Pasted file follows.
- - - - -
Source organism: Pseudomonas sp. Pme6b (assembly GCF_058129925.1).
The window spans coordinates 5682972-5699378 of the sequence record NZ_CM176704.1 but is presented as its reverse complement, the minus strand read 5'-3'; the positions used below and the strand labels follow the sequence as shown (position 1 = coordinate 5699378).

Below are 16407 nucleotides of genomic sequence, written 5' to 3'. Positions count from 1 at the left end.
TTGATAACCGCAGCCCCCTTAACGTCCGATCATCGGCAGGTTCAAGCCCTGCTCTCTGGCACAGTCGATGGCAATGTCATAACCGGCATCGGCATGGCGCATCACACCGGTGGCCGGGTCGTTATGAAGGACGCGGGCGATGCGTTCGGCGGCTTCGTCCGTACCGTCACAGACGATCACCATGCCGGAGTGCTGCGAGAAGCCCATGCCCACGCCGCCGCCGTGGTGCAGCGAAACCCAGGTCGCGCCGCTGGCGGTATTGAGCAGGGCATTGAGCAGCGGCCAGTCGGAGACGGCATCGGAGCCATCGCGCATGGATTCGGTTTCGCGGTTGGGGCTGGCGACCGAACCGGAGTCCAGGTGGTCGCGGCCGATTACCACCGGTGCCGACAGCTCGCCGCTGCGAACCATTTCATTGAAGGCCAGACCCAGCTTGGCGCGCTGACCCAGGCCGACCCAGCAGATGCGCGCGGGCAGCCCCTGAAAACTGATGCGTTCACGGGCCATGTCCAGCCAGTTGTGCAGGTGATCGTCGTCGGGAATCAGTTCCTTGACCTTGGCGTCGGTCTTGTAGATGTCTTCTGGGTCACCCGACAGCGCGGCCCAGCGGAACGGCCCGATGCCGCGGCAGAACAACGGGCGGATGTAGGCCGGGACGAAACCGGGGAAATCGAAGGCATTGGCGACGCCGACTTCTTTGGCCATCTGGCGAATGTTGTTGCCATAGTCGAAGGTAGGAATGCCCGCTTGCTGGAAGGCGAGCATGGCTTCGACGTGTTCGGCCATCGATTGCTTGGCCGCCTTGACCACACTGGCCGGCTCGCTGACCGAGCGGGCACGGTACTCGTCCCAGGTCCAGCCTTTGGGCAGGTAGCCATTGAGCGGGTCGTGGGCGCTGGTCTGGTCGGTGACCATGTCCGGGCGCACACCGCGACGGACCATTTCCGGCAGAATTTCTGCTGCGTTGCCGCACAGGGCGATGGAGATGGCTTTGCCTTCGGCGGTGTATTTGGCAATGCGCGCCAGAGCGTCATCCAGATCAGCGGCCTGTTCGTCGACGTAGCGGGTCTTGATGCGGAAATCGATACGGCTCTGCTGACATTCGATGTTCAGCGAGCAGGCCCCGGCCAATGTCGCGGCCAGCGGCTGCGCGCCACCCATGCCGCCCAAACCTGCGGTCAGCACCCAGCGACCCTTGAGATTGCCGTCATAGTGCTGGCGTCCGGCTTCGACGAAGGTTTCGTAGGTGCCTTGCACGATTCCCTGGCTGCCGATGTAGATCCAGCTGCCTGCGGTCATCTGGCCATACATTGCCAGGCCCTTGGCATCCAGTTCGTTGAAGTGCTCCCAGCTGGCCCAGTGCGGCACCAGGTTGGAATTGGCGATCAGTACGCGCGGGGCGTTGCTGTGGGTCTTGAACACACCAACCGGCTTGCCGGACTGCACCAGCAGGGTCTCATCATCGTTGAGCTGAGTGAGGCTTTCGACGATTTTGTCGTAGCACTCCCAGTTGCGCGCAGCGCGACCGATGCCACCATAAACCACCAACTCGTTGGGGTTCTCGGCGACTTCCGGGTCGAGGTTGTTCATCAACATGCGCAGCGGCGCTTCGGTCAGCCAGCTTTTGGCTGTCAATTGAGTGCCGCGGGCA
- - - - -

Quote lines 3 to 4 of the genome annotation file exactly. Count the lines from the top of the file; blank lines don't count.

Below are 16407 nucleotides of genomic sequence, written 5' to 3'. Positions count from 1 at the left end.
TTGATAACCGCAGCCCCCTTAACGTCCGATCATCGGCAGGTTCAAGCCCTGCTCTCTGGCACAGTCGATGGCAATGTCATAACCGGCATCGGCATGGCGCATCACACCGGTGGCCGGGTCGTTATGAAGGACGCGGGCGATGCGTTCGGCGGCTTCGTCCGTACCGTCACAGACGATCACCATGCCGGAGTGCTGCGAGAAGCCCATGCCCACGCCGCCGCCGTGGTGCAGCGAAACCCAGGTCGCGCCGCTGGCGGTATTGAGCAGGGCATTGAGCAGCGGCCAGTCGGAGACGGCATCGGAGCCATCGCGCATGGATTCGGTTTCGCGGTTGGGGCTGGCGACCGAACCGGAGTCCAGGTGGTCGCGGCCGATTACCACCGGTGCCGACAGCTCGCCGCTGCGAACCATTTCATTGAAGGCCAGACCCAGCTTGGCGCGCTGACCCAGGCCGACCCAGCAGATGCGCGCGGGCAGCCCCTGAAAACTGATGCGTTCACGGGCCATGTCCAGCCAGTTGTGCAGGTGATCGTCGTCGGGAATCAGTTCCTTGACCTTGGCGTCGGTCTTGTAGATGTCTTCTGGGTCACCCGACAGCGCGGCCCAGCGGAACGGCCCGATGCCGCGGCAGAACAACGGGCGGATGTAGGCCGGGACGAAACCGGGGAAATCGAAGGCATTGGCGACGCCGACTTCTTTGGCCATCTGGCGAATGTTGTTGCCATAGTCGAAGGTAGGAATGCCCGCTTGCTGGAAGGCGAGCATGGCTTCGACGTGTTCGGCCATCGATTGCTTGGCCGCCTTGACCACACTGGCCGGCTCGCTGACCGAGCGGGCACGGTACTCGTCCCAGGTCCAGCCTTTGGGCAGGTAGCCATTGAGCGGGTCGTGGGCGCTGGTCTGGTCGGTGACCATGTCCGGGCGCACACCGCGACGGACCATTTCCGGCAGAATTTCTGCTGCGTTGCCGCACAGGGCGATGGAGATGGCTTTGCCTTCGGCGGTGTATTTGGCAATGCGCGCCAGAGCGTCATCCAGATCAGCGGCCTGTTCGTCGACGTAGCGGGTCTTGATGCGGAAATCGATACGGCTCTGCTGACATTCGATGTTCAGCGAGCAGGCCCCGGCCAATGTCGCGGCCAGCGGCTGCGCGCCACCCATGCCGCCCAAACCTGCGGTCAGCACCCAGCGACCCTTGAGATTGCCGTCATAGTGCTGGCGTCCGGCTTCGACGAAGGTTTCGTAGGTGCCTTGCACGATTCCCTGGCTGCCGATGTAGATCCAGCTGCCTGCGGTCATCTGGCCATACATTGCCAGGCCCTTGGCATCCAGTTCGTTGAAGTGCTCCCAGCTGGCCCAGTGCGGCACCAGGTTGGAATTGGCGATCAGTACGCGCGGGGCGTTGCTGTGGGTCTTGAACACACCAACCGGCTTGCCGGACTGCACCAGCAGGGTCTCATCATCGTTGAGCTGAGTGAGGCTTTCGACGATTTTGTCGTAGCACTCCCAGTTGCGCGCAGCGCGACCGATGCCACCATAAACCACCAACTCGTTGGGGTTCTCGGCGACTTCCGGGTCGAGGTTGTTCATCAACATGCGCAGCGGCGCTTCGGTCAGCCAGCTTTTGGCTGTCAATTGAGTGCCGCGGGCA